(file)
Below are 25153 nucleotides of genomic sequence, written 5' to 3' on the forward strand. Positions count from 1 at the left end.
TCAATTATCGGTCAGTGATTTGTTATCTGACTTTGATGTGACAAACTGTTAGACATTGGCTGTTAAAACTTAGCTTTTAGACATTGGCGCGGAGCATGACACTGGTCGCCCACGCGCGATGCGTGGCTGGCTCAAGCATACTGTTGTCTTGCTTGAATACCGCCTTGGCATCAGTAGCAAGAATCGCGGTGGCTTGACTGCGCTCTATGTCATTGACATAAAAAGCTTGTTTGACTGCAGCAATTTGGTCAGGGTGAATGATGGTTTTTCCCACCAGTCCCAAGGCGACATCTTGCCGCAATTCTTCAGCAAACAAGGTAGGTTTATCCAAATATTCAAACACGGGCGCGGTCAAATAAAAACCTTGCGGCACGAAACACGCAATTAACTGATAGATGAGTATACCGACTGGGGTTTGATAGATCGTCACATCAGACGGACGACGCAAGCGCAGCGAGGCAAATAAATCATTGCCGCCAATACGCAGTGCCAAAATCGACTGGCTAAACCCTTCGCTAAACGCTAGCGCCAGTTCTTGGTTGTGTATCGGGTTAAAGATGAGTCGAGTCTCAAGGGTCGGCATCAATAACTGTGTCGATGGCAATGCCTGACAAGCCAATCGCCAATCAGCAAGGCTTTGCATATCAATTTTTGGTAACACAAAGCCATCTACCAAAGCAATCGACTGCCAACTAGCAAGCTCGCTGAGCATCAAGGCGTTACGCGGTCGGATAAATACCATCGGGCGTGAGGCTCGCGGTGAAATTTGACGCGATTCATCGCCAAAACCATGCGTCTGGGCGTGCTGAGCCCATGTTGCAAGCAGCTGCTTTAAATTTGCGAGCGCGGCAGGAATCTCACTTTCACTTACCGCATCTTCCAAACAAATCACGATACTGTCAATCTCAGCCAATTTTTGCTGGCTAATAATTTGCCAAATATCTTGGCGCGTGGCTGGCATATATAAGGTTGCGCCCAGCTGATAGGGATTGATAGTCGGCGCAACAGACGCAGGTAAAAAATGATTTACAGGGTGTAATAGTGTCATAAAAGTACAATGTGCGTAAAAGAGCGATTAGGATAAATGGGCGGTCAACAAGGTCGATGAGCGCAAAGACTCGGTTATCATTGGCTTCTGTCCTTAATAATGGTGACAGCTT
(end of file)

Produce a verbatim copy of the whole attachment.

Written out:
Below are 25153 nucleotides of genomic sequence, written 5' to 3' on the forward strand. Positions count from 1 at the left end.
TCAATTATCGGTCAGTGATTTGTTATCTGACTTTGATGTGACAAACTGTTAGACATTGGCTGTTAAAACTTAGCTTTTAGACATTGGCGCGGAGCATGACACTGGTCGCCCACGCGCGATGCGTGGCTGGCTCAAGCATACTGTTGTCTTGCTTGAATACCGCCTTGGCATCAGTAGCAAGAATCGCGGTGGCTTGACTGCGCTCTATGTCATTGACATAAAAAGCTTGTTTGACTGCAGCAATTTGGTCAGGGTGAATGATGGTTTTTCCCACCAGTCCCAAGGCGACATCTTGCCGCAATTCTTCAGCAAACAAGGTAGGTTTATCCAAATATTCAAACACGGGCGCGGTCAAATAAAAACCTTGCGGCACGAAACACGCAATTAACTGATAGATGAGTATACCGACTGGGGTTTGATAGATCGTCACATCAGACGGACGACGCAAGCGCAGCGAGGCAAATAAATCATTGCCGCCAATACGCAGTGCCAAAATCGACTGGCTAAACCCTTCGCTAAACGCTAGCGCCAGTTCTTGGTTGTGTATCGGGTTAAAGATGAGTCGAGTCTCAAGGGTCGGCATCAATAACTGTGTCGATGGCAATGCCTGACAAGCCAATCGCCAATCAGCAAGGCTTTGCATATCAATTTTTGGTAACACAAAGCCATCTACCAAAGCAATCGACTGCCAACTAGCAAGCTCGCTGAGCATCAAGGCGTTACGCGGTCGGATAAATACCATCGGGCGTGAGGCTCGCGGTGAAATTTGACGCGATTCATCGCCAAAACCATGCGTCTGGGCGTGCTGAGCCCATGTTGCAAGCAGCTGCTTTAAATTTGCGAGCGCGGCAGGAATCTCACTTTCACTTACCGCATCTTCCAAACAAATCACGATACTGTCAATCTCAGCCAATTTTTGCTGGCTAATAATTTGCCAAATATCTTGGCGCGTGGCTGGCATATATAAGGTTGCGCCCAGCTGATAGGGATTGATAGTCGGCGCAACAGACGCAGGTAAAAAATGATTTACAGGGTGTAATAGTGTCATAAAAGTACAATGTGCGTAAAAGAGCGATTAGGATAAATGGGCGGTCAACAAGGTCGATGAGCGCAAAGACTCGGTTATCATTGGCTTCTGTCCTTAATAATGGTGACAGCTT